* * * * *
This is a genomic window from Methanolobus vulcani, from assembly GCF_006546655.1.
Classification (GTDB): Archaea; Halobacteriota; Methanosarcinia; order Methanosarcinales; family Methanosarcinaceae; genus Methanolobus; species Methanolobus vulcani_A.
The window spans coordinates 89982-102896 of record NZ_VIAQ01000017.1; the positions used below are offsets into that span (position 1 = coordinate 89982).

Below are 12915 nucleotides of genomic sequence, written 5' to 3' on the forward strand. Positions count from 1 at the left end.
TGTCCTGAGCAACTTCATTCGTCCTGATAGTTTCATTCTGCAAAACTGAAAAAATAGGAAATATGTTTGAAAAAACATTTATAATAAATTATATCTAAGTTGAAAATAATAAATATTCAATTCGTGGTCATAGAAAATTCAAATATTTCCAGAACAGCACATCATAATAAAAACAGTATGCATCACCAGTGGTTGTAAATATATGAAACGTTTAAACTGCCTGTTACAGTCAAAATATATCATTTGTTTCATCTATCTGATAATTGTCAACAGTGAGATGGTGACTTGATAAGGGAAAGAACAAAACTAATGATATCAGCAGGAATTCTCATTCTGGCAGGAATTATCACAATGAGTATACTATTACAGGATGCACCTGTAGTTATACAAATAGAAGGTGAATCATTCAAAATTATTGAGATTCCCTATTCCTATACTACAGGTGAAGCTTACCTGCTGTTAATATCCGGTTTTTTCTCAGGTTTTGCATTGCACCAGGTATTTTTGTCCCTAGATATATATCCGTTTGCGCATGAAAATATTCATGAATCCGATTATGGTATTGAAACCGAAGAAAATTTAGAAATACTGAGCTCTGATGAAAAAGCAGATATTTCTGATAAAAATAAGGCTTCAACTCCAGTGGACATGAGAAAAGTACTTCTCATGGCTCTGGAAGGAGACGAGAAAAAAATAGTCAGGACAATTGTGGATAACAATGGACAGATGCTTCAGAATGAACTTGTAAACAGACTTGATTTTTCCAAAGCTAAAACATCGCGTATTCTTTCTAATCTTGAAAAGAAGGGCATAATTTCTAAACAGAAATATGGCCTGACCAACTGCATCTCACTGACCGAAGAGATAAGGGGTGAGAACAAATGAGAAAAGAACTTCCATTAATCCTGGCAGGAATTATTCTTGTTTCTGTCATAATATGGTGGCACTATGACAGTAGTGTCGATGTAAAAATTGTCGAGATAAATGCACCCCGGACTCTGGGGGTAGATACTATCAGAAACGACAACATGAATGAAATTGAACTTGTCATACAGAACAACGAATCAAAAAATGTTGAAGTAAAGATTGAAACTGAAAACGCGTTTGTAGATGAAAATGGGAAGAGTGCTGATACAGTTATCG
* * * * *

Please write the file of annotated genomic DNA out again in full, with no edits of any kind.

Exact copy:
This is a genomic window from Methanolobus vulcani, from assembly GCF_006546655.1.
Classification (GTDB): Archaea; Halobacteriota; Methanosarcinia; order Methanosarcinales; family Methanosarcinaceae; genus Methanolobus; species Methanolobus vulcani_A.
The window spans coordinates 89982-102896 of record NZ_VIAQ01000017.1; the positions used below are offsets into that span (position 1 = coordinate 89982).

Below are 12915 nucleotides of genomic sequence, written 5' to 3' on the forward strand. Positions count from 1 at the left end.
TGTCCTGAGCAACTTCATTCGTCCTGATAGTTTCATTCTGCAAAACTGAAAAAATAGGAAATATGTTTGAAAAAACATTTATAATAAATTATATCTAAGTTGAAAATAATAAATATTCAATTCGTGGTCATAGAAAATTCAAATATTTCCAGAACAGCACATCATAATAAAAACAGTATGCATCACCAGTGGTTGTAAATATATGAAACGTTTAAACTGCCTGTTACAGTCAAAATATATCATTTGTTTCATCTATCTGATAATTGTCAACAGTGAGATGGTGACTTGATAAGGGAAAGAACAAAACTAATGATATCAGCAGGAATTCTCATTCTGGCAGGAATTATCACAATGAGTATACTATTACAGGATGCACCTGTAGTTATACAAATAGAAGGTGAATCATTCAAAATTATTGAGATTCCCTATTCCTATACTACAGGTGAAGCTTACCTGCTGTTAATATCCGGTTTTTTCTCAGGTTTTGCATTGCACCAGGTATTTTTGTCCCTAGATATATATCCGTTTGCGCATGAAAATATTCATGAATCCGATTATGGTATTGAAACCGAAGAAAATTTAGAAATACTGAGCTCTGATGAAAAAGCAGATATTTCTGATAAAAATAAGGCTTCAACTCCAGTGGACATGAGAAAAGTACTTCTCATGGCTCTGGAAGGAGACGAGAAAAAAATAGTCAGGACAATTGTGGATAACAATGGACAGATGCTTCAGAATGAACTTGTAAACAGACTTGATTTTTCCAAAGCTAAAACATCGCGTATTCTTTCTAATCTTGAAAAGAAGGGCATAATTTCTAAACAGAAATATGGCCTGACCAACTGCATCTCACTGACCGAAGAGATAAGGGGTGAGAACAAATGAGAAAAGAACTTCCATTAATCCTGGCAGGAATTATTCTTGTTTCTGTCATAATATGGTGGCACTATGACAGTAGTGTCGATGTAAAAATTGTCGAGATAAATGCACCCCGGACTCTGGGGGTAGATACTATCAGAAACGACAACATGAATGAAATTGAACTTGTCATACAGAACAACGAATCAAAAAATGTTGAAGTAAAGATTGAAACTGAAAACGCGTTTGTAGATGAAAATGGGAAGAGTGCTGATACAGTTATCG